End of life and palliative care of patients with drug and alcohol addiction
Evidence & Practice    

End of life and palliative care of patients with drug and alcohol addiction

Rosie Mundt-Leach Head of nursing, Addictions Clinical Academic Group, Addictions Senior Management Team, South London and Maudsley NHS Foundation Trust

This literature review attempted to identify current knowledge of the end of life care needs of patients with drug and alcohol addiction, particularly in the UK, and to identify any existing good practice guidance.

Three themes emerged: first, the need to improve recognition of substance misuse in patients receiving palliative care, and how to meet the pain management challenges palliative care teams face when caring for patients who have current or past opiate, benzodiazepine or alcohol addictions.

Second, no UK published literature was found that directly addressed the subject of this literature review, but there were some US sources that looked at a family systems approach to the care of dying substance misuse patients, and the role of social workers and methadone counsellors in the care of dying patients receiving opiate substitution treatment.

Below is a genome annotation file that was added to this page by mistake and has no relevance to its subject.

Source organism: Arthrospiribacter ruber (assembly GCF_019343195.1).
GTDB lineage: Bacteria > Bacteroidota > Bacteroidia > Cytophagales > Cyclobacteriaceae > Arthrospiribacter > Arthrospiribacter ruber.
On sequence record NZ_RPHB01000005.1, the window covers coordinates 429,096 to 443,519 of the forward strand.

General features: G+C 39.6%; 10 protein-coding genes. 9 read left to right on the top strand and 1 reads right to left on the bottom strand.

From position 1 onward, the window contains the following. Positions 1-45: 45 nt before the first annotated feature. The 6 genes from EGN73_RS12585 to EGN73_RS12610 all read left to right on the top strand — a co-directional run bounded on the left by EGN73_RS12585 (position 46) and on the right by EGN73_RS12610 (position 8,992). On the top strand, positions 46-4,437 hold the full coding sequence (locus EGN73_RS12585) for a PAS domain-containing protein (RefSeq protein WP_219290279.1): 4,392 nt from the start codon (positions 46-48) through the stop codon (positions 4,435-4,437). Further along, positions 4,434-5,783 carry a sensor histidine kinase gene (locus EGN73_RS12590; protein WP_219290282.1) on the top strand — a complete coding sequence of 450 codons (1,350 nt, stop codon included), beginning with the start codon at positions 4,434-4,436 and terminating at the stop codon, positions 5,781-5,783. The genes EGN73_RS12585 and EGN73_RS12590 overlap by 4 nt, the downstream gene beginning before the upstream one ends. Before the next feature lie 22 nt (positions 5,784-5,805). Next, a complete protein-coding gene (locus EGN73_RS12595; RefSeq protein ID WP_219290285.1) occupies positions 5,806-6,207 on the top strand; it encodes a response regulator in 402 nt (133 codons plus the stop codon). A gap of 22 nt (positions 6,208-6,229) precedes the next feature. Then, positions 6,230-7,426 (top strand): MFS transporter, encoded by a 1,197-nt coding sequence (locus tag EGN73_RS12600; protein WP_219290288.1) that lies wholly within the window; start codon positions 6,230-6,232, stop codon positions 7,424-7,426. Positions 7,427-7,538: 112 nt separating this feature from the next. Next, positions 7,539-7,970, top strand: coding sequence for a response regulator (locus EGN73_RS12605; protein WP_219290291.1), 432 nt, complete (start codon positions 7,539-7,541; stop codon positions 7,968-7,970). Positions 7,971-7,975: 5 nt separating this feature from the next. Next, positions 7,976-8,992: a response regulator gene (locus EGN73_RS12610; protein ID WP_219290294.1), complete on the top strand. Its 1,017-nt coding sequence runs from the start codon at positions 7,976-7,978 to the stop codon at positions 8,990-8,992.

Third there is inequitable access to end of life and palliative care services for homeless people, many of whom experience addictions.

The author recommends a discussion about what the term recovery can mean when applied to a person with addiction at the end of life, better recognition of approaching end of life in patients with drug and alcohol addictions and closer working relationships between palliative care and addictions services.

Mental Health Practice. doi: 10.7748/mhp.2016.e1148

Correspondence

rosie.mundt-leach@slam.nhs.uk

Peer review

This article has been subject to double-blind review and checked for plagiarism using automated software

Received: 19 January 2016

Accepted: 06 June 2016

Published online: 31 October 2016